Coal Tattoo

The truth about coal’s future in Southern W.Va.

Share This Article
Share This Article
[wp_social_sharing social_options='facebook,twitter,googleplus,linkedin,pinterest' facebook_text='Share on Facebook' twitter_text='Share on Twitter' googleplus_text='Share on Google+' linkedin_text='Share on Linkedin' pinterest_text='Share on Pinterest' icon_order='f,t,g,l,p' show_icons='1' before_button_text='' social_image='']

It’s always interesting to take a closer look at what officials from the coal and utility industries are saying about the same topic to different audiences.

I was reminded of that this morning when I re-read a piece that the State Journal’s great reporter, Pam Kasey, put on line yesterday. The story was headlined Coal will be just 50 percent of AEP generation in 2020: CEO, and in it, Pam reported:

American Electric Power is “repositioning its assets” for a “more sustainable fuel mix,” according to a Leadership Message from President and CEO Nicholas K. Akins.

Akins’ message was issued April 24 in conjunction with the utility’s annual meeting in Tulsa, Okla.

It doesn’t simply mean a shift from coal to gas, although that’s a large element.

“Several factors are driving us in this direction, including new environmental regulations; the economics of coal versus natural gas; the operating cost, age and efficiency of some coal units; increased competition; and grid reliability,” Akins wrote.

“We will retire more than 5,100 megawatts of coal-fired generation and retrofit nearly 11,000 megawatts with new, advanced pollution controls or upgrade existing control equipment,” he wrote. “Additional coal-fired generation may be refueled with natural gas.”

And the bottom line:

“By 2020, we estimate natural gas will account for 27 percent of AEP’s generating capacity, compared with 24 percent today,” he said.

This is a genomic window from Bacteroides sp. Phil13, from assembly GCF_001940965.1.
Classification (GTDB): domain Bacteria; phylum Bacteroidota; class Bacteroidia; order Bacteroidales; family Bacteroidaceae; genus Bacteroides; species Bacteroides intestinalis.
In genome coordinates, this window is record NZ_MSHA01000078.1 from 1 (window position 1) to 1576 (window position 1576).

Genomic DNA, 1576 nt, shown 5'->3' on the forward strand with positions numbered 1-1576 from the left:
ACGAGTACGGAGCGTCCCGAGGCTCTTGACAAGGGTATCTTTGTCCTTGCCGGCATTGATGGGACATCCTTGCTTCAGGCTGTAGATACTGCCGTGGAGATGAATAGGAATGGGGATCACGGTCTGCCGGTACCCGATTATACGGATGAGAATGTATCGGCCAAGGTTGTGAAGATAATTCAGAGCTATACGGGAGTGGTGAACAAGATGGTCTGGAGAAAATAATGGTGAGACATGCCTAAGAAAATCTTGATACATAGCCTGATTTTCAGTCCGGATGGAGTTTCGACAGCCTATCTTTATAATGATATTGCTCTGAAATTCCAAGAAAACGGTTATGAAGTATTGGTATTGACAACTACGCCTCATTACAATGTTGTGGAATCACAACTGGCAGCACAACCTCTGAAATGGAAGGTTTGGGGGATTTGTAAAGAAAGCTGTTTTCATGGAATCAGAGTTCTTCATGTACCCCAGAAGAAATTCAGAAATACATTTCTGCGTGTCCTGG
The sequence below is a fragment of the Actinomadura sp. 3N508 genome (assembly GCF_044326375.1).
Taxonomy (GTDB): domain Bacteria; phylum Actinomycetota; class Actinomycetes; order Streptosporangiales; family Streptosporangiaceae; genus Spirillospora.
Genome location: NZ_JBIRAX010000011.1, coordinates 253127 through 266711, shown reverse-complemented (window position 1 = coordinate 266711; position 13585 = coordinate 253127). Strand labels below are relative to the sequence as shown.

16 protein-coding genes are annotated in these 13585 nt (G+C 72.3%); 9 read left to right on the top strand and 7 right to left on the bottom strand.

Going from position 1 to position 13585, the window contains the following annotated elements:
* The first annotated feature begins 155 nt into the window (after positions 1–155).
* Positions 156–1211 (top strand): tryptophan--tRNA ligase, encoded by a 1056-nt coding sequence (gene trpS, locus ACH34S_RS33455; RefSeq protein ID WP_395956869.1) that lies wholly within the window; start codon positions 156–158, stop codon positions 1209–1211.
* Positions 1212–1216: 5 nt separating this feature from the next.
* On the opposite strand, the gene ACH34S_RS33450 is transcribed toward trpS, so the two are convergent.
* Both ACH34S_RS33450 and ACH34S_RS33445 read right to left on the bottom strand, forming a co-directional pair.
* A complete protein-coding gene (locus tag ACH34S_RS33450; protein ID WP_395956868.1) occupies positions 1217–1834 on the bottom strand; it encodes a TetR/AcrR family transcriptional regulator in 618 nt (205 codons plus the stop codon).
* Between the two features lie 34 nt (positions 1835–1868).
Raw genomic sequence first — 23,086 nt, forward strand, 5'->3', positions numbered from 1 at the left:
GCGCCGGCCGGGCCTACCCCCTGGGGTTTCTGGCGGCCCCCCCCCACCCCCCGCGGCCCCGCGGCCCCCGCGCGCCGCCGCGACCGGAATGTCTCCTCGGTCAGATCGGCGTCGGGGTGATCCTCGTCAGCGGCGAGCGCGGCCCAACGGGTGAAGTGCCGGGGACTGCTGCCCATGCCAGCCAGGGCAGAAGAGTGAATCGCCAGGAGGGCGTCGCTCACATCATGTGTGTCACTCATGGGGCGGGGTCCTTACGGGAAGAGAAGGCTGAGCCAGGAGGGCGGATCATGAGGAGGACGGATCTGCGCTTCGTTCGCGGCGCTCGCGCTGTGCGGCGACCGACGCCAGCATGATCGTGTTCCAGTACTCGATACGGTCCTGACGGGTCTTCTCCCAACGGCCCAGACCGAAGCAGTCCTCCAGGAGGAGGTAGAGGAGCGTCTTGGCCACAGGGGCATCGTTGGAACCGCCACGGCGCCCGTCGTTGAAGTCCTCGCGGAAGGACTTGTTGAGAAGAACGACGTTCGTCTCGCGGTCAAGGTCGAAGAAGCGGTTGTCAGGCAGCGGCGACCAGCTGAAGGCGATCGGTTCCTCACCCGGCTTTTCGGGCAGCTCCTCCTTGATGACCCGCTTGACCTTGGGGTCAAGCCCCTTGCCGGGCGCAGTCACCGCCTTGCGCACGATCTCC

Coal will fall to 50 percent in 2020 from 67 percent in 2011, with the rest made up of nuclear, renewables, hydro and pumped storage and energy efficiency.

“This effort to create a more sustainable balance of our generation resources will be very challenging and expensive but will provide long-term fuel stability and allow us to adapt to the major upcoming market and operational changes,” he said.

What struck me was the tone of the comments regarding coal, when compared to what Nick Akins had to say during a visit to Charleston not so long ago. As reported in the Gazette:

Although the amount of energy produced by coal will decrease in the nation — from 45 percent today to 39 percent by 2020 — a top electric utility company CEO said there is definitely a future for coal.

“Coal is naturally going to come down, natural gas will be the choice, but they’re really marginal,” said Nick Akins, president and chief executive officer of American Electric Power. “Once technology is proven, you’ll start to see coal come back. We still need coal . . . . If someone is trying to eliminate that, it’s just not going to happen.”